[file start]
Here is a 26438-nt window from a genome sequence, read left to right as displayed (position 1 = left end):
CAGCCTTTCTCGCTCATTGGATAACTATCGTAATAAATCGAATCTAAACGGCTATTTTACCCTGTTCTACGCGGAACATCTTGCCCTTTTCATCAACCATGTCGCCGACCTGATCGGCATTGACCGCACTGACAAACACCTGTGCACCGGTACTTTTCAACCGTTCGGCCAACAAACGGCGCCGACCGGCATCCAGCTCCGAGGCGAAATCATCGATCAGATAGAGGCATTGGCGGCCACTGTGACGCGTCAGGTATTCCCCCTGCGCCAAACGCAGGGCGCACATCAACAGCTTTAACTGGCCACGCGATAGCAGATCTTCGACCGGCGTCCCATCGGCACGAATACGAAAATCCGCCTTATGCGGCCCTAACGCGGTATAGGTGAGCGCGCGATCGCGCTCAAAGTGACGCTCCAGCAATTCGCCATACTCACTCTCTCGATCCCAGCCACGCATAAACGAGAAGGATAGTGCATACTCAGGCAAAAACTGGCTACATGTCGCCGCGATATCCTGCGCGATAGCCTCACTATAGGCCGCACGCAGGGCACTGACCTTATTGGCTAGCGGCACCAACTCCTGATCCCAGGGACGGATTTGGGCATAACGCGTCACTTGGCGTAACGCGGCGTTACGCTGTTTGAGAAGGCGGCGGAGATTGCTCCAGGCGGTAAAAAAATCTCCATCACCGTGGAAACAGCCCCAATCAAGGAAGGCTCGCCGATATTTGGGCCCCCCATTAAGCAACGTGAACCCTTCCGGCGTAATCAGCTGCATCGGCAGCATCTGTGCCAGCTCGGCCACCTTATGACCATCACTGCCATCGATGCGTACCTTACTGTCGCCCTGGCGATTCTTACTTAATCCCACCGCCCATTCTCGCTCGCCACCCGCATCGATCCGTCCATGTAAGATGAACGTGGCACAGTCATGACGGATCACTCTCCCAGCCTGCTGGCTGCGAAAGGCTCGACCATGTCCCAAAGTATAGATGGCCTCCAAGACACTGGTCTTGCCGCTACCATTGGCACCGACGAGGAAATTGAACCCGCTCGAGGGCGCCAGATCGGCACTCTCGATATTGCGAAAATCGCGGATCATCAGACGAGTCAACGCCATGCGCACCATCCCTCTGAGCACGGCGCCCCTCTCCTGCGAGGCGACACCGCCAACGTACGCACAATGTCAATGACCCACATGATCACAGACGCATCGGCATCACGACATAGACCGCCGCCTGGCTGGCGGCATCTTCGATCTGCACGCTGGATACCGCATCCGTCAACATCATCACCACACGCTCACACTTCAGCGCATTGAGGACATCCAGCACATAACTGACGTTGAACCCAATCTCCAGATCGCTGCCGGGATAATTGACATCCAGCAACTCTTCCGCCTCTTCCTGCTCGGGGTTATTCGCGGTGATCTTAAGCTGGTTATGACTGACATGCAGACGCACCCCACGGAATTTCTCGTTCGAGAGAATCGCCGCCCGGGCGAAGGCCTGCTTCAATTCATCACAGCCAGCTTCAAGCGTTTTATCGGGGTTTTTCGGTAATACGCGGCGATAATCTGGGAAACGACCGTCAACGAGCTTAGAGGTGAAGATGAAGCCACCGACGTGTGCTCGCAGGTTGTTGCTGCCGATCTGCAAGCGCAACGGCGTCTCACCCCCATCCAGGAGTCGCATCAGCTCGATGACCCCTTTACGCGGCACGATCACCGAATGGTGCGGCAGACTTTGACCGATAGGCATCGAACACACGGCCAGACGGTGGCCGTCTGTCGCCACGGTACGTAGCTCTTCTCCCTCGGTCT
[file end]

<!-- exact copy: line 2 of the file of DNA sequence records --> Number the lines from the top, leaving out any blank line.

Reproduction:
CAGCCTTTCTCGCTCATTGGATAACTATCGTAATAAATCGAATCTAAACGGCTATTTTACCCTGTTCTACGCGGAACATCTTGCCCTTTTCATCAACCATGTCGCCGACCTGATCGGCATTGACCGCACTGACAAACACCTGTGCACCGGTACTTTTCAACCGTTCGGCCAACAAACGGCGCCGACCGGCATCCAGCTCCGAGGCGAAATCATCGATCAGATAGAGGCATTGGCGGCCACTGTGACGCGTCAGGTATTCCCCCTGCGCCAAACGCAGGGCGCACATCAACAGCTTTAACTGGCCACGCGATAGCAGATCTTCGACCGGCGTCCCATCGGCACGAATACGAAAATCCGCCTTATGCGGCCCTAACGCGGTATAGGTGAGCGCGCGATCGCGCTCAAAGTGACGCTCCAGCAATTCGCCATACTCACTCTCTCGATCCCAGCCACGCATAAACGAGAAGGATAGTGCATACTCAGGCAAAAACTGGCTACATGTCGCCGCGATATCCTGCGCGATAGCCTCACTATAGGCCGCACGCAGGGCACTGACCTTATTGGCTAGCGGCACCAACTCCTGATCCCAGGGACGGATTTGGGCATAACGCGTCACTTGGCGTAACGCGGCGTTACGCTGTTTGAGAAGGCGGCGGAGATTGCTCCAGGCGGTAAAAAAATCTCCATCACCGTGGAAACAGCCCCAATCAAGGAAGGCTCGCCGATATTTGGGCCCCCCATTAAGCAACGTGAACCCTTCCGGCGTAATCAGCTGCATCGGCAGCATCTGTGCCAGCTCGGCCACCTTATGACCATCACTGCCATCGATGCGTACCTTACTGTCGCCCTGGCGATTCTTACTTAATCCCACCGCCCATTCTCGCTCGCCACCCGCATCGATCCGTCCATGTAAGATGAACGTGGCACAGTCATGACGGATCACTCTCCCAGCCTGCTGGCTGCGAAAGGCTCGACCATGTCCCAAAGTATAGATGGCCTCCAAGACACTGGTCTTGCCGCTACCATTGGCACCGACGAGGAAATTGAACCCGCTCGAGGGCGCCAGATCGGCACTCTCGATATTGCGAAAATCGCGGATCATCAGACGAGTCAACGCCATGCGCACCATCCCTCTGAGCACGGCGCCCCTCTCCTGCGAGGCGACACCGCCAACGTACGCACAATGTCAATGACCCACATGATCACAGACGCATCGGCATCACGACATAGACCGCCGCCTGGCTGGCGGCATCTTCGATCTGCACGCTGGATACCGCATCCGTCAACATCATCACCACACGCTCACACTTCAGCGCATTGAGGACATCCAGCACATAACTGACGTTGAACCCAATCTCCAGATCGCTGCCGGGATAATTGACATCCAGCAACTCTTCCGCCTCTTCCTGCTCGGGGTTATTCGCGGTGATCTTAAGCTGGTTATGACTGACATGCAGACGCACCCCACGGAATTTCTCGTTCGAGAGAATCGCCGCCCGGGCGAAGGCCTGCTTCAATTCATCACAGCCAGCTTCAAGCGTTTTATCGGGGTTTTTCGGTAATACGCGGCGATAATCTGGGAAACGACCGTCAACGAGCTTAGAGGTGAAGATGAAGCCACCGACGTGTGCTCGCAGGTTGTTGCTGCCGATCTGCAAGCGCAACGGCGTCTCACCCCCATCCAGGAGTCGCATCAGCTCGATGACCCCTTTACGCGGCACGATCACCGAATGGTGCGGCAGACTTTGACCGATAGGCATCGAACACACGGCCAGACGGTGGCCGTCTGTCGCCACGGTACGTAGCTCTTCTCCCTCGGTCT